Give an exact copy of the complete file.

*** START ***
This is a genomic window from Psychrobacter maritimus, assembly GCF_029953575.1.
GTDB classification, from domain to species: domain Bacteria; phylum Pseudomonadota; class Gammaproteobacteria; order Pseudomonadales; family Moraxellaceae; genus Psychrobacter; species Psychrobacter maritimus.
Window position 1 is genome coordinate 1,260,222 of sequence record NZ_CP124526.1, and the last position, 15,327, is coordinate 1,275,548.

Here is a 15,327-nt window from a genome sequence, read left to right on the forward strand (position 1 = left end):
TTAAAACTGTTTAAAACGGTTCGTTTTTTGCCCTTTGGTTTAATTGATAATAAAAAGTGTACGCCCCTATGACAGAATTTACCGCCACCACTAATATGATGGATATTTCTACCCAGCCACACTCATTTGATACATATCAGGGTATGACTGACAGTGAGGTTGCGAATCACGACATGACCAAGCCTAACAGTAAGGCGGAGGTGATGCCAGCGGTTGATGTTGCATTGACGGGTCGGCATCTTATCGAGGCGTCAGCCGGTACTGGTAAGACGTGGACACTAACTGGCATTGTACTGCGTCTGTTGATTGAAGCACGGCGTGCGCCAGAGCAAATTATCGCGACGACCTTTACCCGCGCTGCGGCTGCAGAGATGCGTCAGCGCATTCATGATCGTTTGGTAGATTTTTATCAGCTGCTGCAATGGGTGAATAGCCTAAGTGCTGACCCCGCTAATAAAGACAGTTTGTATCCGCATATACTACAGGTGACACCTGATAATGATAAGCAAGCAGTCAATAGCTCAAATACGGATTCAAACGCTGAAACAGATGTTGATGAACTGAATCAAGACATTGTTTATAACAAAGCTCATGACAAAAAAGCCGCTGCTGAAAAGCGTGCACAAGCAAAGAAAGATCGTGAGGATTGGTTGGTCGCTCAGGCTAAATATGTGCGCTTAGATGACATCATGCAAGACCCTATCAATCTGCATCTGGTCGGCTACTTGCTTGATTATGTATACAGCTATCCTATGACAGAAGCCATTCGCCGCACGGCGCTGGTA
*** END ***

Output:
This is a genomic window from Psychrobacter maritimus, assembly GCF_029953575.1.
GTDB classification, from domain to species: domain Bacteria; phylum Pseudomonadota; class Gammaproteobacteria; order Pseudomonadales; family Moraxellaceae; genus Psychrobacter; species Psychrobacter maritimus.
Window position 1 is genome coordinate 1,260,222 of sequence record NZ_CP124526.1, and the last position, 15,327, is coordinate 1,275,548.

Here is a 15,327-nt window from a genome sequence, read left to right on the forward strand (position 1 = left end):
TTAAAACTGTTTAAAACGGTTCGTTTTTTGCCCTTTGGTTTAATTGATAATAAAAAGTGTACGCCCCTATGACAGAATTTACCGCCACCACTAATATGATGGATATTTCTACCCAGCCACACTCATTTGATACATATCAGGGTATGACTGACAGTGAGGTTGCGAATCACGACATGACCAAGCCTAACAGTAAGGCGGAGGTGATGCCAGCGGTTGATGTTGCATTGACGGGTCGGCATCTTATCGAGGCGTCAGCCGGTACTGGTAAGACGTGGACACTAACTGGCATTGTACTGCGTCTGTTGATTGAAGCACGGCGTGCGCCAGAGCAAATTATCGCGACGACCTTTACCCGCGCTGCGGCTGCAGAGATGCGTCAGCGCATTCATGATCGTTTGGTAGATTTTTATCAGCTGCTGCAATGGGTGAATAGCCTAAGTGCTGACCCCGCTAATAAAGACAGTTTGTATCCGCATATACTACAGGTGACACCTGATAATGATAAGCAAGCAGTCAATAGCTCAAATACGGATTCAAACGCTGAAACAGATGTTGATGAACTGAATCAAGACATTGTTTATAACAAAGCTCATGACAAAAAAGCCGCTGCTGAAAAGCGTGCACAAGCAAAGAAAGATCGTGAGGATTGGTTGGTCGCTCAGGCTAAATATGTGCGCTTAGATGACATCATGCAAGACCCTATCAATCTGCATCTGGTCGGCTACTTGCTTGATTATGTATACAGCTATCCTATGACAGAAGCCATTCGCCGCACGGCGCTGGTA